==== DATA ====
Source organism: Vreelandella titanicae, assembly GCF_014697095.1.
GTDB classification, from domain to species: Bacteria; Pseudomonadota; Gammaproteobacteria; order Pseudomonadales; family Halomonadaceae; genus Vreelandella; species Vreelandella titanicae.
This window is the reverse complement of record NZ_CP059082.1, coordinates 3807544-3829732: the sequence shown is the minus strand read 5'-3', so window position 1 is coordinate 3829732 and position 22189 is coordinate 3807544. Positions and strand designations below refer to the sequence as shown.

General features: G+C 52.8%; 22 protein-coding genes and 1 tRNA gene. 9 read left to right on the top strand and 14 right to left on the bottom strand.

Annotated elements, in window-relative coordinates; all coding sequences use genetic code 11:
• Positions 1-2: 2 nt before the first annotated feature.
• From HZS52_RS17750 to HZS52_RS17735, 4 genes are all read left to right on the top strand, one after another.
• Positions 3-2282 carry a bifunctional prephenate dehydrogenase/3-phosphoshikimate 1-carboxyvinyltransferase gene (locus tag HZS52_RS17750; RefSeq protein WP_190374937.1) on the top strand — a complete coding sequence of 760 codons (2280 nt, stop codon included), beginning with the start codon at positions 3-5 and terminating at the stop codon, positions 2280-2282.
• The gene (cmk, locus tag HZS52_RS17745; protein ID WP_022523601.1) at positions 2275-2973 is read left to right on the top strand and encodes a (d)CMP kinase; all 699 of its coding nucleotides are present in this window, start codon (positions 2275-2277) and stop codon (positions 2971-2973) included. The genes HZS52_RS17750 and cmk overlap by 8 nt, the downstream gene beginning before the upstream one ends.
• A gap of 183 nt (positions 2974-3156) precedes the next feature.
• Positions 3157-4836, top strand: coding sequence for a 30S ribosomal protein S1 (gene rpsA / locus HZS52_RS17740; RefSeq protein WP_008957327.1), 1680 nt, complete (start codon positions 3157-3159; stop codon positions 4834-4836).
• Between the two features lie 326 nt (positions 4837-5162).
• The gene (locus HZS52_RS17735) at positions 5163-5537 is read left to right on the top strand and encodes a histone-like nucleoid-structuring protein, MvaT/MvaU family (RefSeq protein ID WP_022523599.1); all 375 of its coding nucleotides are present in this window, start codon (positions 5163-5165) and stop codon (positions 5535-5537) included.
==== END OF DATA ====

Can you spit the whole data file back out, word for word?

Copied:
Source organism: Vreelandella titanicae, assembly GCF_014697095.1.
GTDB classification, from domain to species: Bacteria; Pseudomonadota; Gammaproteobacteria; order Pseudomonadales; family Halomonadaceae; genus Vreelandella; species Vreelandella titanicae.
This window is the reverse complement of record NZ_CP059082.1, coordinates 3807544-3829732: the sequence shown is the minus strand read 5'-3', so window position 1 is coordinate 3829732 and position 22189 is coordinate 3807544. Positions and strand designations below refer to the sequence as shown.

General features: G+C 52.8%; 22 protein-coding genes and 1 tRNA gene. 9 read left to right on the top strand and 14 right to left on the bottom strand.

Annotated elements, in window-relative coordinates; all coding sequences use genetic code 11:
• Positions 1-2: 2 nt before the first annotated feature.
• From HZS52_RS17750 to HZS52_RS17735, 4 genes are all read left to right on the top strand, one after another.
• Positions 3-2282 carry a bifunctional prephenate dehydrogenase/3-phosphoshikimate 1-carboxyvinyltransferase gene (locus tag HZS52_RS17750; RefSeq protein WP_190374937.1) on the top strand — a complete coding sequence of 760 codons (2280 nt, stop codon included), beginning with the start codon at positions 3-5 and terminating at the stop codon, positions 2280-2282.
• The gene (cmk, locus tag HZS52_RS17745; protein ID WP_022523601.1) at positions 2275-2973 is read left to right on the top strand and encodes a (d)CMP kinase; all 699 of its coding nucleotides are present in this window, start codon (positions 2275-2277) and stop codon (positions 2971-2973) included. The genes HZS52_RS17750 and cmk overlap by 8 nt, the downstream gene beginning before the upstream one ends.
• A gap of 183 nt (positions 2974-3156) precedes the next feature.
• Positions 3157-4836, top strand: coding sequence for a 30S ribosomal protein S1 (gene rpsA / locus HZS52_RS17740; RefSeq protein WP_008957327.1), 1680 nt, complete (start codon positions 3157-3159; stop codon positions 4834-4836).
• Between the two features lie 326 nt (positions 4837-5162).
• The gene (locus HZS52_RS17735) at positions 5163-5537 is read left to right on the top strand and encodes a histone-like nucleoid-structuring protein, MvaT/MvaU family (RefSeq protein ID WP_022523599.1); all 375 of its coding nucleotides are present in this window, start codon (positions 5163-5165) and stop codon (positions 5535-5537) included.